In particular, modern CMMS has the mobile capabilities necessary to bring businesses into the 21st century. While generations past did not use devices like smartphones and tablets in the workplace, younger employees have come to expect and rely on a mobile-first work environment. The global mobile workforce reached an estimated 1.3 billion, with a big push coming from millennial employees, who are using mobile to complete tasks like taking notes, sharing documents, and capturing and uploading images. Among workers age 18-34, over a quarter of work is done on smartphones or tablets.For this group in particular, apps that maintain a “finger-friendly” design - that is, one that incorporates pinch-and-zoom, swipe and touch gestures, will go the furthest with mobile-savvy millennials.
As turnover continues, manufacturers must not only find ways to retain critical data at risk to loss, but they must also evolve their structures to meet the needs of the new generation of employees replacing those leaving. To support an increasingly mobile-dependendent workforce and preserve key company information, companies should implement internal technologies with a wider network of native mobile applications. With the benefits listed below, modern, cloud-based CMMS solutions can improve a company’s entire maintenance operations, making it easier for teams to do their jobs well:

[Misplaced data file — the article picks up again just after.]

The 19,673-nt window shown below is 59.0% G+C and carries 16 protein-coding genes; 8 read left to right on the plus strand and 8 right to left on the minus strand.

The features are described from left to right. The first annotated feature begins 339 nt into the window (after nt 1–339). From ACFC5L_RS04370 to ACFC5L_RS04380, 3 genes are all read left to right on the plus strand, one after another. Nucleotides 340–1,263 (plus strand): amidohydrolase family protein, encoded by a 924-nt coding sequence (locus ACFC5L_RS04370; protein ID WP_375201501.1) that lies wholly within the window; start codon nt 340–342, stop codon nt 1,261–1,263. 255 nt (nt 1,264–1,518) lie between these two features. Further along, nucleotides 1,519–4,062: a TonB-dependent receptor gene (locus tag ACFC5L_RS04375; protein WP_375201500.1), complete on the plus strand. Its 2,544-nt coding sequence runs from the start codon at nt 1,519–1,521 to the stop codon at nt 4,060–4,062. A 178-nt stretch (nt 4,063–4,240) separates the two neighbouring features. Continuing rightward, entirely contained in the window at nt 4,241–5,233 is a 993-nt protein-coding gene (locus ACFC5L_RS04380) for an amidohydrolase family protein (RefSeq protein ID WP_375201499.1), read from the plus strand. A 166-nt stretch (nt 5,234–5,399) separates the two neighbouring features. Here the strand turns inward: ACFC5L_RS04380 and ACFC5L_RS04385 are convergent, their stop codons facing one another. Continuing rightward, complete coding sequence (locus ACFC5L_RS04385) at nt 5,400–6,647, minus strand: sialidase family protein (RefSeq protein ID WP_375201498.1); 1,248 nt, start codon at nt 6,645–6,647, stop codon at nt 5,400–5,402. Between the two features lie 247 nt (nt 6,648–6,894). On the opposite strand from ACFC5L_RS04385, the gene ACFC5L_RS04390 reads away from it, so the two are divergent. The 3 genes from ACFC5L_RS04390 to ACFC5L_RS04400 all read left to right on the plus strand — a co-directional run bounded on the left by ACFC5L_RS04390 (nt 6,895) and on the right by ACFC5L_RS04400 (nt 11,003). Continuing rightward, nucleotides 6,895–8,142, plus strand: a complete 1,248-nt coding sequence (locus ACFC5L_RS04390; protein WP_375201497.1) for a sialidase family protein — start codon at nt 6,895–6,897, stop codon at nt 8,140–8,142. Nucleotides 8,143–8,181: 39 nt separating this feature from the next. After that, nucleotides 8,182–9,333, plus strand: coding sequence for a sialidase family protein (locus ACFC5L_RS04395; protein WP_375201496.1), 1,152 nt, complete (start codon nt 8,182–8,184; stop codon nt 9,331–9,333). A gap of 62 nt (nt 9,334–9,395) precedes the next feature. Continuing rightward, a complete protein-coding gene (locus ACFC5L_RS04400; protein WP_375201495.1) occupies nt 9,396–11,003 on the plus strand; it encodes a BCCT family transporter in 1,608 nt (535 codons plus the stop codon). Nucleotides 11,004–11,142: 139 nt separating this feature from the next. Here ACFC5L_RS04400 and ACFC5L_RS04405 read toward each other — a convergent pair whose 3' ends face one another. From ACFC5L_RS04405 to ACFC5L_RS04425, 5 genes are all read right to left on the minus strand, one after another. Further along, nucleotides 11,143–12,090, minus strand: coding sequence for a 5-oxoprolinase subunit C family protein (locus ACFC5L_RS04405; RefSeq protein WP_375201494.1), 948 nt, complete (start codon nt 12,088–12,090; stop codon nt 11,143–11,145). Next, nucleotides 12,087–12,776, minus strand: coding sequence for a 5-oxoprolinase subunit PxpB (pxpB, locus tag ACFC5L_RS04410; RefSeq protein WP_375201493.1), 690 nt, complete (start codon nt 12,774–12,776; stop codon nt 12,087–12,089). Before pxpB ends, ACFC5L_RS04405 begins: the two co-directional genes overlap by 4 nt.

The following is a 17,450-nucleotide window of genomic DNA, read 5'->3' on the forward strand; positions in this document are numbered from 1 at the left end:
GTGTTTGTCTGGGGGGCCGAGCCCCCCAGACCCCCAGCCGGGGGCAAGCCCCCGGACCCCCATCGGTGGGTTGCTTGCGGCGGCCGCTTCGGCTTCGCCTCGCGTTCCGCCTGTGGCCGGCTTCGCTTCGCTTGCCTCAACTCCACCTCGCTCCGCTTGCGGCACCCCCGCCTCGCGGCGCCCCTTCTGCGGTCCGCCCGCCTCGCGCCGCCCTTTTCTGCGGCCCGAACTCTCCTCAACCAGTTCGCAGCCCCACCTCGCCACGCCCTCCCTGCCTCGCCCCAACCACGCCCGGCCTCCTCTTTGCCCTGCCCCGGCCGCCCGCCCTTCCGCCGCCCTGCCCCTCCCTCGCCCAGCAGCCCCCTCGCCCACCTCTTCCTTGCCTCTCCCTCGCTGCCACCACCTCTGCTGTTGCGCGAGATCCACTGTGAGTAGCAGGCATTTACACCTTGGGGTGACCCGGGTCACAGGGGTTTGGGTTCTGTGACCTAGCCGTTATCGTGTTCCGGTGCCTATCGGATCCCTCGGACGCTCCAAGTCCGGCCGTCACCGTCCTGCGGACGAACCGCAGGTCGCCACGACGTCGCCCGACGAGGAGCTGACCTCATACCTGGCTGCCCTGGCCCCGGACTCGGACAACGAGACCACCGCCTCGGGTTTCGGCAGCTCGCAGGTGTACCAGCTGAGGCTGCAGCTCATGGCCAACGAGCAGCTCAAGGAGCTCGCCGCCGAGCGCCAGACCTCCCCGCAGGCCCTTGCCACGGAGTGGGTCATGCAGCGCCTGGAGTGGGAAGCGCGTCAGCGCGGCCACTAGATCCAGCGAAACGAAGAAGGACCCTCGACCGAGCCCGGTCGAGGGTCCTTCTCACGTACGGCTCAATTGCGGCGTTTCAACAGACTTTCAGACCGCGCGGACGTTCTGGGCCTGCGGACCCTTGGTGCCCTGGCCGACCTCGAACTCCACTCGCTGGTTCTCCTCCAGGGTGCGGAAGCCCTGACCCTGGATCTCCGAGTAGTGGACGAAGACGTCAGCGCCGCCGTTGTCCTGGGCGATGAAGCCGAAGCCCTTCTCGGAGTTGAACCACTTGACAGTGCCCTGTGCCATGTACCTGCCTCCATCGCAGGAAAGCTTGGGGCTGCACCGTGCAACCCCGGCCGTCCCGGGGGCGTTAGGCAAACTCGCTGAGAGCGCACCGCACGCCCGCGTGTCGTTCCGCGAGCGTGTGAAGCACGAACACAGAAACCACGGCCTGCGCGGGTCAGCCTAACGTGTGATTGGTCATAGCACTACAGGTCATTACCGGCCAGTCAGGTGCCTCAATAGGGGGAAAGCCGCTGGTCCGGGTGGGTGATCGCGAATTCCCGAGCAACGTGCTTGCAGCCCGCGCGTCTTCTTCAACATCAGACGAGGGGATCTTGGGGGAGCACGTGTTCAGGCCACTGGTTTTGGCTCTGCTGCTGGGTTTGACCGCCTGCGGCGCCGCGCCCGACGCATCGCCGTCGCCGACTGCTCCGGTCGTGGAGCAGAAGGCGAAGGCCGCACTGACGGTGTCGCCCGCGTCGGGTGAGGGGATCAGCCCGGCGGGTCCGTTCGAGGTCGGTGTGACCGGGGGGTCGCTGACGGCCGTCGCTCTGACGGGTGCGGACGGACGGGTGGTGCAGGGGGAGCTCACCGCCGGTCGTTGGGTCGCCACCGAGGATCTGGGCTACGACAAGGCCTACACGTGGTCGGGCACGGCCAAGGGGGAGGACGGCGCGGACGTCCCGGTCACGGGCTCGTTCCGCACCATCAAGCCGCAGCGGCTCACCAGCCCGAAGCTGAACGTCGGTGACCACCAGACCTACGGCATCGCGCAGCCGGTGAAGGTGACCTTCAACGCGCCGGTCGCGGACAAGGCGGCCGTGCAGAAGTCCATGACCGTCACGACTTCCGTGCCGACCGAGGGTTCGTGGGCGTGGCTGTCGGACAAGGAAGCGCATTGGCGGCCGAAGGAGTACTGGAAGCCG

1. Day-to-day Management Needs
From an operational standpoint, CMMS saves manufacturers time and money during periods of employee turnover. While it’s easy to lose reports stored by hand, advanced CMMS workflows can automatically distribute particular reports to key personnel for easy management of the maintenance function.